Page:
Updated news on the Gambino, Genovese, Bonanno, Lucchese and Colombo Organized Crime Families of New York City.

Tuesday, December 30, 2014

Genovese associate pockets $330,000 over wrongful murder conviction

A Brooklyn baker — and alleged mob associate — is rolling in the cannolis after pocketing $300,000 to settle a lawsuit charging he was unjustly convicted and jailed for participating in a gangland rubout, the Daily News has learned.

Mario Fortunato, a co-owner of the Fortunato Brothers Bakery in Williamsburg, was convicted in federal court and later in state court of the 1994 murder, but both verdicts were later overturned by appeals courts.

Fortunato is getting the dough for the 22 months he spent in state prison after the second degree murder conviction in Brooklyn Supreme Court. He did not file a lawsuit against the feds for the first conviction of murder in aid of racketeering.

A spokeswoman for state Attorney General Eric Schneiderman confirmed that Fortunato's suit was settled in the Court of Claims on Dec. 19. Fortunato's lawyer Irving Cohen declined to comment.

Fortunato — who federal prosecutors alleged was an associate of the Genovese crime family — was charged with luring loanshark Tino Lombardi to the San Giuseppe Social Club on Graham Ave., where he was whacked by a hit team as the men played an Italian card game called Ladder 40.
Mario Fortunato, defendant charged with murder, outside State Supreme Court in Brooklyn during his trial. Fortunato will get $330K for the 22 months he spent in jaril after the convictions were overturned.

Lombardi's cousin, mob associate Michael D'Urso, was also wounded in the ambush and subsequently became a government informant.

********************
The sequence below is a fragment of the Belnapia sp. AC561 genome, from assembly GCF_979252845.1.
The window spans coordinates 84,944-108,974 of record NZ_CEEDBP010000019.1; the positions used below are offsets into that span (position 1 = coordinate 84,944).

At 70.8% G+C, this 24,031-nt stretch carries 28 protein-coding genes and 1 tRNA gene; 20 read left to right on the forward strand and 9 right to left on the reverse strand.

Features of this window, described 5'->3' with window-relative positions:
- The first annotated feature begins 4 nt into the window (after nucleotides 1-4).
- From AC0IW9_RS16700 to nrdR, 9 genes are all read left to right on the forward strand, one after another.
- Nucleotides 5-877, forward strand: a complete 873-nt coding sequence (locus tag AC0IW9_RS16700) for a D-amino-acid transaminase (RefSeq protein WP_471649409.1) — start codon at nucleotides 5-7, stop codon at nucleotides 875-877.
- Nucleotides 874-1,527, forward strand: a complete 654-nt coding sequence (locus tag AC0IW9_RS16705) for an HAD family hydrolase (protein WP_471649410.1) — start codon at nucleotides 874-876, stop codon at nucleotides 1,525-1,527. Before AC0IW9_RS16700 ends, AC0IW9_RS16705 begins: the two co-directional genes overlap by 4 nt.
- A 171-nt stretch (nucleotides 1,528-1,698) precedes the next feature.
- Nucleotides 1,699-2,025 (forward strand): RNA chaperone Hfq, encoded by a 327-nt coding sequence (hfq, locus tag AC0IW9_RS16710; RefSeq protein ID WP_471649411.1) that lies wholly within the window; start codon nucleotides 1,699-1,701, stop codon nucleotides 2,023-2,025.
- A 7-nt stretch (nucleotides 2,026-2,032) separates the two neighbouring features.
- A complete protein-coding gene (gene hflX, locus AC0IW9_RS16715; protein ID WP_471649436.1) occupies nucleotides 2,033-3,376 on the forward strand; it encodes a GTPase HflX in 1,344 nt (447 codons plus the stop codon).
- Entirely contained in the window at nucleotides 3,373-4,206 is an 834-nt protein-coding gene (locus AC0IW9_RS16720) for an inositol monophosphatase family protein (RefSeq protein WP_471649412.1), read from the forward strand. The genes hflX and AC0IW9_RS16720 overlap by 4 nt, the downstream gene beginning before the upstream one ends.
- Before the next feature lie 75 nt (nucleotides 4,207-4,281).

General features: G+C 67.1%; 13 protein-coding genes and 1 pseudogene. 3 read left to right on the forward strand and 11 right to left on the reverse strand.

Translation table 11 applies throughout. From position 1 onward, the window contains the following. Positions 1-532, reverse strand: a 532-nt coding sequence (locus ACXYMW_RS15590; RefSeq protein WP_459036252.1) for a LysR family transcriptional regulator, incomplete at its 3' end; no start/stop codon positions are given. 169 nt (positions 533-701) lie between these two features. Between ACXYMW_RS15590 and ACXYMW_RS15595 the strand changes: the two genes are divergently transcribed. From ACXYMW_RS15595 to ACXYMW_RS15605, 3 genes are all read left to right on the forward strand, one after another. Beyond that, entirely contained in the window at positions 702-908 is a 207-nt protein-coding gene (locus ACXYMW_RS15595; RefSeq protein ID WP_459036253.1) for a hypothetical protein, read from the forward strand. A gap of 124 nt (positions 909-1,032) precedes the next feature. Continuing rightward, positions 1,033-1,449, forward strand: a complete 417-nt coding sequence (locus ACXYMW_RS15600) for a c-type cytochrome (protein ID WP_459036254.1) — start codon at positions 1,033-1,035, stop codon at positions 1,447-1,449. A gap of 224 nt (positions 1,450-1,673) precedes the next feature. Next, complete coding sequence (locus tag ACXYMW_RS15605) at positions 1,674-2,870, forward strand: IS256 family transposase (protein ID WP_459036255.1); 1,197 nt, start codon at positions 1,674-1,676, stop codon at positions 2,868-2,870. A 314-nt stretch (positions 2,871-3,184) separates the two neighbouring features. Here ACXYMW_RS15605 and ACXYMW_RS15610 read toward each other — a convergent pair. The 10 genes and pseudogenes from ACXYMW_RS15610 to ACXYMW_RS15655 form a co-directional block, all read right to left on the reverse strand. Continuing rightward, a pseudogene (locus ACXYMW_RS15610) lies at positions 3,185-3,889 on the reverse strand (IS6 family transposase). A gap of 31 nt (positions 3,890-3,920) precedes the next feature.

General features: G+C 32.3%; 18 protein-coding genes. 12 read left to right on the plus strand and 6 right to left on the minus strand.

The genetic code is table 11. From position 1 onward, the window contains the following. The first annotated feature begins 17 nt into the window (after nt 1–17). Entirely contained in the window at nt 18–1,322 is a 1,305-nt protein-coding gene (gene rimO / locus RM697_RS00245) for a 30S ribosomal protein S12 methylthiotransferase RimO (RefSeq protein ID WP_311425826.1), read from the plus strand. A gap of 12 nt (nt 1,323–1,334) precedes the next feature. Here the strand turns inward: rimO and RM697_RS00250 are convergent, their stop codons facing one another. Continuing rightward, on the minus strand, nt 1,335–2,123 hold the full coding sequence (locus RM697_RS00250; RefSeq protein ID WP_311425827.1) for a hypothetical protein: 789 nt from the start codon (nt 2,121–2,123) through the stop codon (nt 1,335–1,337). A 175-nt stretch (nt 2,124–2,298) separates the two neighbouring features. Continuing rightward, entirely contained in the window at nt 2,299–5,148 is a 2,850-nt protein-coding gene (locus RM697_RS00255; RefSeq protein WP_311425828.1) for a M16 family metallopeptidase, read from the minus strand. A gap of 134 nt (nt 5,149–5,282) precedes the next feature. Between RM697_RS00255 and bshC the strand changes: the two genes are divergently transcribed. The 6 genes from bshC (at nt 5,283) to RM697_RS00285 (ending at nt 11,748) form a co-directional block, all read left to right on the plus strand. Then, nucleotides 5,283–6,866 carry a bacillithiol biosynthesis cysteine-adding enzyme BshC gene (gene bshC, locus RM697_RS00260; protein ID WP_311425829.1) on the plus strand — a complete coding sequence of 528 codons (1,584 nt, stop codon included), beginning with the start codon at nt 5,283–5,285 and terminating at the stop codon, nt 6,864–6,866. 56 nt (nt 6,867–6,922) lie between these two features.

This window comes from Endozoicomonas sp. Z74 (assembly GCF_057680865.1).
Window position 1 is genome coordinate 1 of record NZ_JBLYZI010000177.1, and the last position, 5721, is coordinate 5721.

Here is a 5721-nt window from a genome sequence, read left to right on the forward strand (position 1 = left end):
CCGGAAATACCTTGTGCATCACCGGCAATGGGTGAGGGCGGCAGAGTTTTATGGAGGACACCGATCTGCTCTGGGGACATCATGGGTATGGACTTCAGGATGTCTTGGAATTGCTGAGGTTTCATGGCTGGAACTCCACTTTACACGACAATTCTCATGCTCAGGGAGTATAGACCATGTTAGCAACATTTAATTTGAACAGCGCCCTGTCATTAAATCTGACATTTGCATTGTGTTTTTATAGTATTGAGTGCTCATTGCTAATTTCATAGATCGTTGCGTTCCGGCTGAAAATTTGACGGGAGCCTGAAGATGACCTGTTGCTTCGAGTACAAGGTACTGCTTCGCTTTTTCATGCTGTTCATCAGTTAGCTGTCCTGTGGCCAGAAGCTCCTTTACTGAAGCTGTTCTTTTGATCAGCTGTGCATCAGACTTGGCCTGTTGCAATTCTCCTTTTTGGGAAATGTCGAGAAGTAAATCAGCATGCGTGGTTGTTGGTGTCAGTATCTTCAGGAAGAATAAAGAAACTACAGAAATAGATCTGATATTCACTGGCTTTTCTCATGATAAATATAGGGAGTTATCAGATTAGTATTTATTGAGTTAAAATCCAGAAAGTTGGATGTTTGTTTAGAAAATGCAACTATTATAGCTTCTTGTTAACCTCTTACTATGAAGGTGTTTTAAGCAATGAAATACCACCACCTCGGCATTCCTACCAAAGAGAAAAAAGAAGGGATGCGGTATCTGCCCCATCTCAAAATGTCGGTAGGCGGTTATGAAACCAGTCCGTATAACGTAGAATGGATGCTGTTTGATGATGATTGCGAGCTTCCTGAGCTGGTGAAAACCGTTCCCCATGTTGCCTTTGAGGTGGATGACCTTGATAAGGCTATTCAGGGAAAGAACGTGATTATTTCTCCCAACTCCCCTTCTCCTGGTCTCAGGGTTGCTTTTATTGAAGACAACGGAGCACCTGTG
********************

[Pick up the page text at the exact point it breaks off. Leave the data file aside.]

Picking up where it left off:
D'Urso, who still carries bullet fragments in his neck from the shooting, was astonished by the payday.

“I'm shocked. It's a complete disgrace,” D'Urso told The News on Monday. “I lived, my cousin died. My cousin Tino's wife, his mother, his children, they went through torture. For them to have to see (Fortunato) on the street every day, my heart bleeds for them.”

“Me, I don't give a f--- about him, but for my family it's heartbreaking,” D'Urso said.
Signage at Fortunato brothers bakery, which Mario co-owns.

D'Urso wore a hidden recording device in his Rolex watch for the feds to gather devastating evidence against Genovese gangsters, which led to more than 70 arrests including the late crime family boss Vincent "Chin" Gigante.

D'Urso testified at Fortunato's trial that they were targeted because Fortunato's alleged co-conspirator Carmine "Carmine Pizza" Polito wanted to get out of paying a $60,000 debt. Polito's federal conviction was also overturned by the U.S. Court of Appeals and when he was retried on state murder charges a jury found him not guilty.

Fortunato was convicted after a bench trial in state court but the verdict was thrown out by a panel of Appellate Division judges who found “the verdict was against the weight of the credible evidence.”

There was bad blood between Fortunato and D'Urso for years, according to D'Urso.
Mario Fortunato accompanied by his wife leaves Brooklyn Federal Court after reversal of his murder convictions.

"Since I was a kid I used to watch Mario abuse my father, he'd belittle him at the card table," D'Urso testified at the second trial. "He'd put a chair next to my father, get on the chair and fart on his head."

D'Urso made two failed attempts to kill Polito in revenge for the shooting.

Fortunato was sentenced in both cases to life in prison before his extraordinary good fortune kicked in and he was freed.

“He got away with murder and now he's won the lottery,” said a source involved in the prosecution.



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